Essential tips for a comfortable retirement

4 August, 2020 / Articles

A secure and comfortable retirement ranks high in most people’s priority list as one of the goals we work, save and invest for. While retirement presents an opportunity to lay down your tools of trade and take a back seat, it can turn out to be very unpleasant if you are not prepared for it. Despite all the tools, conversations and resources, a successful transition from the daily workday to retirement bliss constitutes fertile ground for mistakes, particularly if one is unprepared. Once ‘unprepared retirees’ reach this daunting stage, the fact that they are unprepared hits them hard and they learn the hard way that life after work comes with its own challenges. Below are five lessons that retirees learn the hard way and how to be better prepared when it comes to retirement.

Where you live matters

Most people will rush into owning a retirement home regardless of its location or how secure it is for that matter. Proximity and safety breed convenience. You want to be as close as possible to friends and family. Remember, these are your last years. You are probably too old to make long trips every week to go and catch up with friends and family and it will often be inconvenient for them to come visit you on a regular basis if you live far away. Also, security is important as you don’t want to be threatened or forced to defend your property at that age. Where you position yourself matters if you want to make the most of your retirement years.

If you don’t fill your day, other things will

Owning a home is good but it’s not everything. Most people plan for retirement by looking to own a house and while it is a major factor, it should not cover up for other priorities and activities during retirement. You are not going to lie in your house the whole day and watch TV and even if you could, it will tire you down. Without a plan to make the most of your daily life in retirement, it’s easy to fall into unproductive ruts and come up with excuses for not seeing and doing new things. So, while you prepare for retirement, remember that hobbies and other activities to keep you engaged during retirement matter.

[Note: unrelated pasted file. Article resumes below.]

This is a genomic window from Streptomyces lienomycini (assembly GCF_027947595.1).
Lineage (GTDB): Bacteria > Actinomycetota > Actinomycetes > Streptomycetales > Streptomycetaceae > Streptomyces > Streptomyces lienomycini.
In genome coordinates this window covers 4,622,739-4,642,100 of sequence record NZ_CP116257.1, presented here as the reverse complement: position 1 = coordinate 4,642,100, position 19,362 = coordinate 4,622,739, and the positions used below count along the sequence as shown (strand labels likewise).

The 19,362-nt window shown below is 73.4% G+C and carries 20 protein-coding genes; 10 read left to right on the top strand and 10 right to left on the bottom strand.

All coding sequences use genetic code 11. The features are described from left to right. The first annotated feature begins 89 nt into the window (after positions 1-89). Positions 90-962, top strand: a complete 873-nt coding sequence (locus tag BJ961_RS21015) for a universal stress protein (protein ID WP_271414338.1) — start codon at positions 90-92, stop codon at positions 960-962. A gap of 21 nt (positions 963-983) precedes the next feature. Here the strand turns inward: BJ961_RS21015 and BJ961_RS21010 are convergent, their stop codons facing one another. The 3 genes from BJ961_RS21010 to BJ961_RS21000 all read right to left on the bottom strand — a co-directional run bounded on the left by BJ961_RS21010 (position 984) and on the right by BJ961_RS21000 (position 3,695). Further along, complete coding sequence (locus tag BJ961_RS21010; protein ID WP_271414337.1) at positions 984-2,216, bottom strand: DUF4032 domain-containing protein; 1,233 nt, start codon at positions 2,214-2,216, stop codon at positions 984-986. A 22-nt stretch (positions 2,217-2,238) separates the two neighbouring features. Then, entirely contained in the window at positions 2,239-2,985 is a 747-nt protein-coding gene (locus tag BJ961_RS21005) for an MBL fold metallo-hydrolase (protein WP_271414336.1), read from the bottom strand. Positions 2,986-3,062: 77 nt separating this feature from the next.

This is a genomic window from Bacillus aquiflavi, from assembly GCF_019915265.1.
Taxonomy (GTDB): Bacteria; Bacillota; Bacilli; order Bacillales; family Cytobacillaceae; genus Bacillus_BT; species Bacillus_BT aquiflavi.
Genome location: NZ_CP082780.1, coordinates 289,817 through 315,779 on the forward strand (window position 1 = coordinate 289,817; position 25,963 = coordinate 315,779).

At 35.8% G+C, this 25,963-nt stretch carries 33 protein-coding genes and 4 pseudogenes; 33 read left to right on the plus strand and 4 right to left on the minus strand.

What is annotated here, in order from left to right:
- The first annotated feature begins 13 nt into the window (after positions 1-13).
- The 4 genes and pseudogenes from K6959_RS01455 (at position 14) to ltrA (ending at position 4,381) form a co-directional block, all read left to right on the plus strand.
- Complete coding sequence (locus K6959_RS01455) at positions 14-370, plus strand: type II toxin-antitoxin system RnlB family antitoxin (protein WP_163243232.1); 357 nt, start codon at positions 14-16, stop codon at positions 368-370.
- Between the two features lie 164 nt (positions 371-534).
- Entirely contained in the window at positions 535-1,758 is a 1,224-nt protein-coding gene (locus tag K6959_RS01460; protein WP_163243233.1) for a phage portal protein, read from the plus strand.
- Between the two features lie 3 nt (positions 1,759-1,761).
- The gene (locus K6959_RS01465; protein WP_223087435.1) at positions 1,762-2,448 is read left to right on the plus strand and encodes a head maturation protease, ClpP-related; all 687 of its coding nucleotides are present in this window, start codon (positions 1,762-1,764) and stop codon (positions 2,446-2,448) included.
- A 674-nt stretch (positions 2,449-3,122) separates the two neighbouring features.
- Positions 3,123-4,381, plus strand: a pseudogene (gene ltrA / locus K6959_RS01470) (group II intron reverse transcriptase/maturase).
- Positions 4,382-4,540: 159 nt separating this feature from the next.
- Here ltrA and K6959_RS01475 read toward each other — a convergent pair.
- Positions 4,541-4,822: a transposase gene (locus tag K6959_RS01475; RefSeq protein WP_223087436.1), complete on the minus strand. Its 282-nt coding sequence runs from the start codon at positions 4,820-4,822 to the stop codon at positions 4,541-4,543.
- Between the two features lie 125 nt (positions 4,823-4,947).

Don’t put all your eggs in one basket

Diversify your income. Diversify. Diversify. Diversify. This will allow you to experiment with new ideas and possibilities and in the process, grow your wealth. The worst thing you can do in this time and age, where probably anything is uncertain, apart from death and taxes, is depend on one source of income. You want to start early and build on multiple sources of income that will keep you covered. The more you diversify your income streams the better, but then again, too many sources of income may beat the purpose. You want to diversify and keep your income circle small so as not to be troubled with keeping track of all the different income streams.

Steady and easy does it

Avoid uncertain income. If you’re looking to invest in the public markets, you might want to reduce your exposure in stocks. Leave stocks to the vibrant youth who are still building up their financial capital. In retirement, you want a fixed guaranteed return because of the assured cash flow. You don’t want to be waiting on a dividend payment and the company you are so eagerly waiting on announces it shall barely be paying 2 anything this year, be it they are cash-strapped or want to expand. If you must, limit your exposure to mature companies and avoid high growth companies that have uncertain cash flows. Steady and predictable income will enable you to plan accordingly in your retirement years and you will scarcely be faced with a liquidity crunch. You might be tempted to forgo steady income in search of a higher return but always remember that stability is key in retirement.

Retirement classes don’t exist

No person can teach you how to best retire. The process is not rigid, like most processes in life, and that is why some will retire significantly earlier than others. How, when and why you retire will all possibly come about due to the circumstance you find yourself in. How much you have saved. The alternate sources of income you have. Your priorities in life. The list goes on and on. While you can take in all the advice you can possibly get, you must analyze your situation, what works best for you and be smart about it. After all, everyone should decide what retirement means to them as individuals.

Retirement doesn’t have to be another pain up your backside. The key is to grab the few lessons you reckon work well for you and implement them. Be disciplined. Keep it simple. Saving is not complicated. All in all, planning for retirement is not a walk in the park. However, if you are smart about it, have a plan and most importantly, execute the plan, you will reap the fruits you sow.

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